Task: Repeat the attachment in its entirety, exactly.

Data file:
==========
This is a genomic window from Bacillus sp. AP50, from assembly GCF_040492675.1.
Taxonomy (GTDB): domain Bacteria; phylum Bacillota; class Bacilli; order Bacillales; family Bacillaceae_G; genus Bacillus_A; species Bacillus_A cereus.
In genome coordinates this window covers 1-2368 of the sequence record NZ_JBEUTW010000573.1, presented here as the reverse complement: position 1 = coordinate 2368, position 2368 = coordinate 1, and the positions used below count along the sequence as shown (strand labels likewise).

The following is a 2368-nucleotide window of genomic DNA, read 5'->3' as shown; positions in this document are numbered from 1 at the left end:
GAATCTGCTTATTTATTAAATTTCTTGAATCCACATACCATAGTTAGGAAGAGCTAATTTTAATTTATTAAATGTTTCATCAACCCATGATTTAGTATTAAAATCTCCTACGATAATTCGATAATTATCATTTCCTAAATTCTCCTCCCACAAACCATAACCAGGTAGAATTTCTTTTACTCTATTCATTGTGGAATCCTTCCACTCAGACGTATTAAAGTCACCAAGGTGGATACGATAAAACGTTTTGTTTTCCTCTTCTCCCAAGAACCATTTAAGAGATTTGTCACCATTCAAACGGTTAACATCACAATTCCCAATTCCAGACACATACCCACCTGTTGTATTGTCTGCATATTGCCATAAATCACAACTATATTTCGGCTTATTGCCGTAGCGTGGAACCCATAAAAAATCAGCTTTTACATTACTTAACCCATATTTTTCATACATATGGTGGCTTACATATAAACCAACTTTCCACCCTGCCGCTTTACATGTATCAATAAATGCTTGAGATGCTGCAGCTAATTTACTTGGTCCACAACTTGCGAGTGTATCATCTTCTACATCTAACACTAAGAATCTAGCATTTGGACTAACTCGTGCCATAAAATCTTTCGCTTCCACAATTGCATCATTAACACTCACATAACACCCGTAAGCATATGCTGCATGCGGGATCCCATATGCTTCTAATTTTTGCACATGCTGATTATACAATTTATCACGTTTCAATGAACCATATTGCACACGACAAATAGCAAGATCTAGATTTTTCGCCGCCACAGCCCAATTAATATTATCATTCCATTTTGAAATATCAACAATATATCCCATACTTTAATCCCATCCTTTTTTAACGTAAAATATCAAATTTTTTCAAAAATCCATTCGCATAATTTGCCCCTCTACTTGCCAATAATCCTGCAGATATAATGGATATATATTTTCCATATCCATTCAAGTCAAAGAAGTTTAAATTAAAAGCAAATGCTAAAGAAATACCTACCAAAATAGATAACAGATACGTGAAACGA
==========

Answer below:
This is a genomic window from Bacillus sp. AP50, from assembly GCF_040492675.1.
Taxonomy (GTDB): domain Bacteria; phylum Bacillota; class Bacilli; order Bacillales; family Bacillaceae_G; genus Bacillus_A; species Bacillus_A cereus.
In genome coordinates this window covers 1-2368 of the sequence record NZ_JBEUTW010000573.1, presented here as the reverse complement: position 1 = coordinate 2368, position 2368 = coordinate 1, and the positions used below count along the sequence as shown (strand labels likewise).

The following is a 2368-nucleotide window of genomic DNA, read 5'->3' as shown; positions in this document are numbered from 1 at the left end:
GAATCTGCTTATTTATTAAATTTCTTGAATCCACATACCATAGTTAGGAAGAGCTAATTTTAATTTATTAAATGTTTCATCAACCCATGATTTAGTATTAAAATCTCCTACGATAATTCGATAATTATCATTTCCTAAATTCTCCTCCCACAAACCATAACCAGGTAGAATTTCTTTTACTCTATTCATTGTGGAATCCTTCCACTCAGACGTATTAAAGTCACCAAGGTGGATACGATAAAACGTTTTGTTTTCCTCTTCTCCCAAGAACCATTTAAGAGATTTGTCACCATTCAAACGGTTAACATCACAATTCCCAATTCCAGACACATACCCACCTGTTGTATTGTCTGCATATTGCCATAAATCACAACTATATTTCGGCTTATTGCCGTAGCGTGGAACCCATAAAAAATCAGCTTTTACATTACTTAACCCATATTTTTCATACATATGGTGGCTTACATATAAACCAACTTTCCACCCTGCCGCTTTACATGTATCAATAAATGCTTGAGATGCTGCAGCTAATTTACTTGGTCCACAACTTGCGAGTGTATCATCTTCTACATCTAACACTAAGAATCTAGCATTTGGACTAACTCGTGCCATAAAATCTTTCGCTTCCACAATTGCATCATTAACACTCACATAACACCCGTAAGCATATGCTGCATGCGGGATCCCATATGCTTCTAATTTTTGCACATGCTGATTATACAATTTATCACGTTTCAATGAACCATATTGCACACGACAAATAGCAAGATCTAGATTTTTCGCCGCCACAGCCCAATTAATATTATCATTCCATTTTGAAATATCAACAATATATCCCATACTTTAATCCCATCCTTTTTTAACGTAAAATATCAAATTTTTTCAAAAATCCATTCGCATAATTTGCCCCTCTACTTGCCAATAATCCTGCAGATATAATGGATATATATTTTCCATATCCATTCAAGTCAAAGAAGTTTAAATTAAAAGCAAATGCTAAAGAAATACCTACCAAAATAGATAACAGATACGTGAAACGA